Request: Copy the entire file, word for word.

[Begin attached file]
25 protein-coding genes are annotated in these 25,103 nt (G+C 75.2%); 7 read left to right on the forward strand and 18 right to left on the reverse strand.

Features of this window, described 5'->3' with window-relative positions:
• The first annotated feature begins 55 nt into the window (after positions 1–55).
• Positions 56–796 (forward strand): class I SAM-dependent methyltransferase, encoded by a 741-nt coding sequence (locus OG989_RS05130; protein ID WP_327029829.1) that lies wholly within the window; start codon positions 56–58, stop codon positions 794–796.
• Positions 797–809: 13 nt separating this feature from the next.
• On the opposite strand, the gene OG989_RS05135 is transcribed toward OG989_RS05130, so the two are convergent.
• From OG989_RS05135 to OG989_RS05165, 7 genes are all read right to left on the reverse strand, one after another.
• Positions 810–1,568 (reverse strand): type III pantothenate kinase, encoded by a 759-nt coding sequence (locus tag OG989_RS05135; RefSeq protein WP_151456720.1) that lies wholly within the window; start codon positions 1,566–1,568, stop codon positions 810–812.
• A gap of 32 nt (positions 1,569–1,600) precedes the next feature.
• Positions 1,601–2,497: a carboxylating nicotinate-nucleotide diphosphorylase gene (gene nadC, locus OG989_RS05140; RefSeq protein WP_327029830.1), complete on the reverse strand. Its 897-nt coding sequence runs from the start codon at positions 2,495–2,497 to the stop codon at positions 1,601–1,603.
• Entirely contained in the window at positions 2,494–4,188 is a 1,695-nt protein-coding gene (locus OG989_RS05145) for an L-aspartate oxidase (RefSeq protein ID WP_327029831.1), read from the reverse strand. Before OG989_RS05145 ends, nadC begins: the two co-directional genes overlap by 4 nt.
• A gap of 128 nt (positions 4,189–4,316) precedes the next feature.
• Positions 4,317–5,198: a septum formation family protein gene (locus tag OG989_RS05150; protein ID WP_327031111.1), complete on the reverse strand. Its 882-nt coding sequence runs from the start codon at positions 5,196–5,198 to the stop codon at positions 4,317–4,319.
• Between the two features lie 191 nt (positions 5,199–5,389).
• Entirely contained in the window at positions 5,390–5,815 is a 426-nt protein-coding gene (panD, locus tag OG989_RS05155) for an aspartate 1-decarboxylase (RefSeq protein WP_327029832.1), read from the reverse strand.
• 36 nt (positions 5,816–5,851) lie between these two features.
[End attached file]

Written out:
25 protein-coding genes are annotated in these 25,103 nt (G+C 75.2%); 7 read left to right on the forward strand and 18 right to left on the reverse strand.

Features of this window, described 5'->3' with window-relative positions:
• The first annotated feature begins 55 nt into the window (after positions 1–55).
• Positions 56–796 (forward strand): class I SAM-dependent methyltransferase, encoded by a 741-nt coding sequence (locus OG989_RS05130; protein ID WP_327029829.1) that lies wholly within the window; start codon positions 56–58, stop codon positions 794–796.
• Positions 797–809: 13 nt separating this feature from the next.
• On the opposite strand, the gene OG989_RS05135 is transcribed toward OG989_RS05130, so the two are convergent.
• From OG989_RS05135 to OG989_RS05165, 7 genes are all read right to left on the reverse strand, one after another.
• Positions 810–1,568 (reverse strand): type III pantothenate kinase, encoded by a 759-nt coding sequence (locus tag OG989_RS05135; RefSeq protein WP_151456720.1) that lies wholly within the window; start codon positions 1,566–1,568, stop codon positions 810–812.
• A gap of 32 nt (positions 1,569–1,600) precedes the next feature.
• Positions 1,601–2,497: a carboxylating nicotinate-nucleotide diphosphorylase gene (gene nadC, locus OG989_RS05140; RefSeq protein WP_327029830.1), complete on the reverse strand. Its 897-nt coding sequence runs from the start codon at positions 2,495–2,497 to the stop codon at positions 1,601–1,603.
• Entirely contained in the window at positions 2,494–4,188 is a 1,695-nt protein-coding gene (locus OG989_RS05145) for an L-aspartate oxidase (RefSeq protein ID WP_327029831.1), read from the reverse strand. Before OG989_RS05145 ends, nadC begins: the two co-directional genes overlap by 4 nt.
• A gap of 128 nt (positions 4,189–4,316) precedes the next feature.
• Positions 4,317–5,198: a septum formation family protein gene (locus tag OG989_RS05150; protein ID WP_327031111.1), complete on the reverse strand. Its 882-nt coding sequence runs from the start codon at positions 5,196–5,198 to the stop codon at positions 4,317–4,319.
• Between the two features lie 191 nt (positions 5,199–5,389).
• Entirely contained in the window at positions 5,390–5,815 is a 426-nt protein-coding gene (panD, locus tag OG989_RS05155) for an aspartate 1-decarboxylase (RefSeq protein WP_327029832.1), read from the reverse strand.
• 36 nt (positions 5,816–5,851) lie between these two features.